A new University of Rochester Medical Center, Department of Emergency Medicine study aims to reduce the screening disparity for cervical cancer, a highly preventable disease, with a study conducted at UR Medicine emergency departments in urban and rural locations.
The National Cancer Institute awarded $1.5 million to David Adler, M.D. M.P.H., for a randomized clinical trial at Strong Memorial Hospital in Rochester and Noyes Memorial Hospital in Dansville, Livingston County.
The focus is on women, ages 21 to 65, who are not up to date on recommended cervical cancer screenings. Many of these individuals are women of color, Adler said, but not all. Rural white women, for example, also face challenges in accessing cancer screening services.
In the study, some women will be randomly placed in a group that receives motivational text messages, based on behavioral-change theory, as a way to urge them to get screened; others will receive a standard referral for screening. Researchers will then compare the two groups and identify whether the text messages are more effective than a routine referral.
Adler, a professor of Emergency Medicine, Public Health Sciences, and a Wilmot Cancer Institute investigator, said that emergency departments are an optimal environment to study disparities and reduce them. Researchers plan to enroll more than 1,400 women, who will be asked to consent to the taking part in the program.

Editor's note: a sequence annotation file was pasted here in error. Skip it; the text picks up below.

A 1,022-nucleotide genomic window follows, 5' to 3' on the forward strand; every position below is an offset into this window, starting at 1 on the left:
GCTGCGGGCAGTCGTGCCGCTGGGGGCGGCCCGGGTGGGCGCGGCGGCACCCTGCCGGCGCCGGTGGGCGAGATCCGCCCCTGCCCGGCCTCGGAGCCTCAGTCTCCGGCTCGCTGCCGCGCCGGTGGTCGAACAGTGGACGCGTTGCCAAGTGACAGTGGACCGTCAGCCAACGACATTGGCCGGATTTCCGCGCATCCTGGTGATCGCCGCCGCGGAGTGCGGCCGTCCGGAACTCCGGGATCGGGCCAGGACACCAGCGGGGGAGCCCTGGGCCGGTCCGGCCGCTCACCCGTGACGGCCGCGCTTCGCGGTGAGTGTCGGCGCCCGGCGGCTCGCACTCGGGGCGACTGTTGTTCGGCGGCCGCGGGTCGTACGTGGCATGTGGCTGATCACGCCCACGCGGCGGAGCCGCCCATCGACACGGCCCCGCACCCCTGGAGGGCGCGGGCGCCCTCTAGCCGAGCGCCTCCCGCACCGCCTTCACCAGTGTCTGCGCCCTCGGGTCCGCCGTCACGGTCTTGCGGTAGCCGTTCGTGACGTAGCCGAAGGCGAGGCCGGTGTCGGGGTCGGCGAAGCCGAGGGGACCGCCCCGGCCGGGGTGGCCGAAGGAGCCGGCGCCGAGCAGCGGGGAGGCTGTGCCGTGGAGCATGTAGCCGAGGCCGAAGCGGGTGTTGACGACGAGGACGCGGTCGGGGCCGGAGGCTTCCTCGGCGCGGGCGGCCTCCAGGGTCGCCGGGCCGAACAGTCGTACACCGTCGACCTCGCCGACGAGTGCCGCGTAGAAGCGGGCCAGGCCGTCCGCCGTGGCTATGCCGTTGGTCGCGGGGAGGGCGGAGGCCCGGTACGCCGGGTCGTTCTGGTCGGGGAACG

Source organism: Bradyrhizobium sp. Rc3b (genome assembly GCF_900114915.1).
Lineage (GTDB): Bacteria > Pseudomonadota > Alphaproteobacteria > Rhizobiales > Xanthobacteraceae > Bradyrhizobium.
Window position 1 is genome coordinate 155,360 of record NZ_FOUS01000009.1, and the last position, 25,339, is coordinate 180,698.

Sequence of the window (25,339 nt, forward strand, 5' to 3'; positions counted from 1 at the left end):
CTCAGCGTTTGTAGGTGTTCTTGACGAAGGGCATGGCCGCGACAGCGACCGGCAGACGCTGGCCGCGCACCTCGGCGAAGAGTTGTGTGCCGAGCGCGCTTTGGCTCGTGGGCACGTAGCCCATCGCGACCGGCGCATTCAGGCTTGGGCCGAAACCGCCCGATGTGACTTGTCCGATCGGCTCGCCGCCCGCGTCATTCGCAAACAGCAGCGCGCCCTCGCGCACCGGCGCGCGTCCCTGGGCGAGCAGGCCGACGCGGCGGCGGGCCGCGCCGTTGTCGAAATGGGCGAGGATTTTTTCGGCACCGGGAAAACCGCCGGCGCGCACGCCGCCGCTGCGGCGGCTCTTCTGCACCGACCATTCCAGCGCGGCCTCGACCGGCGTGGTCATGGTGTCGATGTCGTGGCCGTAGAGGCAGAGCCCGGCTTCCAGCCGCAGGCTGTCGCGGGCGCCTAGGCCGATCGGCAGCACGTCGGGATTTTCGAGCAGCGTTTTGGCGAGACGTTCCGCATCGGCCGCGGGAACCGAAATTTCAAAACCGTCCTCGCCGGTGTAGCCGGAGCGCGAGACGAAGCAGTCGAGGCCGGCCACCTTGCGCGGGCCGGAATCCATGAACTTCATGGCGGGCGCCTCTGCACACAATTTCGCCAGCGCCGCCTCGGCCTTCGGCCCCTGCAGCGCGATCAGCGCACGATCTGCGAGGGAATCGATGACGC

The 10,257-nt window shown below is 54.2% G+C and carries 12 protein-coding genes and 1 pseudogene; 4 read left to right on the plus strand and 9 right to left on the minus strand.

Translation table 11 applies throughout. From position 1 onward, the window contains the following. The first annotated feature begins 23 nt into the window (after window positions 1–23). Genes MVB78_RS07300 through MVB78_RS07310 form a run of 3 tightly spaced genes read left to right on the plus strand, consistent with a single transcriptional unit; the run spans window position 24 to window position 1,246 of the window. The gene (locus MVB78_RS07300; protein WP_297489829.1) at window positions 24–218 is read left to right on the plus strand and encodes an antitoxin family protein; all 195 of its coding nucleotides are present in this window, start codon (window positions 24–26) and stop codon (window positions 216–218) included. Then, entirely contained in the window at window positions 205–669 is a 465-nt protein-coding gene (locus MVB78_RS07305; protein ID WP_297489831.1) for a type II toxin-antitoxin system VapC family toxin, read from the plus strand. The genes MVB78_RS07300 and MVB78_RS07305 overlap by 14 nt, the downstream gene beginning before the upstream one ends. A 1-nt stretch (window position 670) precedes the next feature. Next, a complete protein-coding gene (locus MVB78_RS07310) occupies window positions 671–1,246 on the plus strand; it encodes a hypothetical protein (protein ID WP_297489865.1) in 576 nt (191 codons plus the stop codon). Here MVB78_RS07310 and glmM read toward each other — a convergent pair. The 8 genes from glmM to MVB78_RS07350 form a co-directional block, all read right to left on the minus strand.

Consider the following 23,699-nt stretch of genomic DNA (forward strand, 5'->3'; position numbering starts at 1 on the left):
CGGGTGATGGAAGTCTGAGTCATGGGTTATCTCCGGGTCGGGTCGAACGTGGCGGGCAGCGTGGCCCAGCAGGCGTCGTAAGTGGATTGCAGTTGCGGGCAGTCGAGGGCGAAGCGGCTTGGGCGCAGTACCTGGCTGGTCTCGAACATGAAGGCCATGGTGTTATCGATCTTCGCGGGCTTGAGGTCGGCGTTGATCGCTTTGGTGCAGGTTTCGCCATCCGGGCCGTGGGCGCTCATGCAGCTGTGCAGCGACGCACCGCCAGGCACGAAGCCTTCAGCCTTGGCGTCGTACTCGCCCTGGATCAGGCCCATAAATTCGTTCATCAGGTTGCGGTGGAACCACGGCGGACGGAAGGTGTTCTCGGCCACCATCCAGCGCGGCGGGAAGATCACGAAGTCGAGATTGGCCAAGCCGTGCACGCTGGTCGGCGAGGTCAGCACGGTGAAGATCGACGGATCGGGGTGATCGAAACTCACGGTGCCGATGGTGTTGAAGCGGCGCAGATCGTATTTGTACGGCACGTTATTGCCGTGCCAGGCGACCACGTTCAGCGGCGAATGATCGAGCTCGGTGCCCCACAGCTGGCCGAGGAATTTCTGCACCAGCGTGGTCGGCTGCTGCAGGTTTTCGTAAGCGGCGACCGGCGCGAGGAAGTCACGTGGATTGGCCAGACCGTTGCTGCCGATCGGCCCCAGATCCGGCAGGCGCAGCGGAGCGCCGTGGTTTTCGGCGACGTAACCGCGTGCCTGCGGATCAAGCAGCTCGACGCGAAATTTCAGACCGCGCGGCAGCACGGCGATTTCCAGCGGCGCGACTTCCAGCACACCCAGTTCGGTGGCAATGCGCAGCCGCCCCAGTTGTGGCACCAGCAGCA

“According to the CDC, the women most likely to have inadequate access to cervical cancer screening are those who use the emergency department as their source for usual medical care,” he said. “Our project aims to leverage this environment to identify women in need of screening and intervene to get them screened.”
The project represents a growing collaboration between Emergency Medicine Research and Wilmot, which draws patients from a 27-county region in western New York.
“Dr. Adler’s research fits perfectly with our institutional priorities to address cancer disparities, improve the lives of people across our region, and to prevent cancer where the need is the greatest. Moreover, the diversity of the individuals seen in the emergency department further enhances the impact of the study to address cancer disparities,” said Paula Cupertino, Ph.D., professor of Public Health Sciences and Oncology who joined the University of Rochester Medical Center in March. She leads Wilmot’s Community Outreach, Engagement and Disparities program.
In the future, Adler and his team plan to conduct similar studies to improve screening rates for colorectal, breast, and lung cancer.
Co-investigators are Beau Abar, Ph.D., associate professor of Emergency Medicine; Nancy Wood, M.P.A., M.S., project manager, Emergency Medicine; Karen Mustian, Ph.D., M.P.H., co-leader of Wilmot’s Cancer Prevention and Control research program; Supriya Mohile, M.D., co-leader of Wilmot’s Cancer Prevention and Control research program; Adrienne Bonham, M.D., M.S., associate professor of Obstetrics and Gynecology; Kevin Fiscella, M.D., M.P.H., professor of Family Medicine; and Sydney Chamberlin, M.D., senior instructor in Emergency Medicine.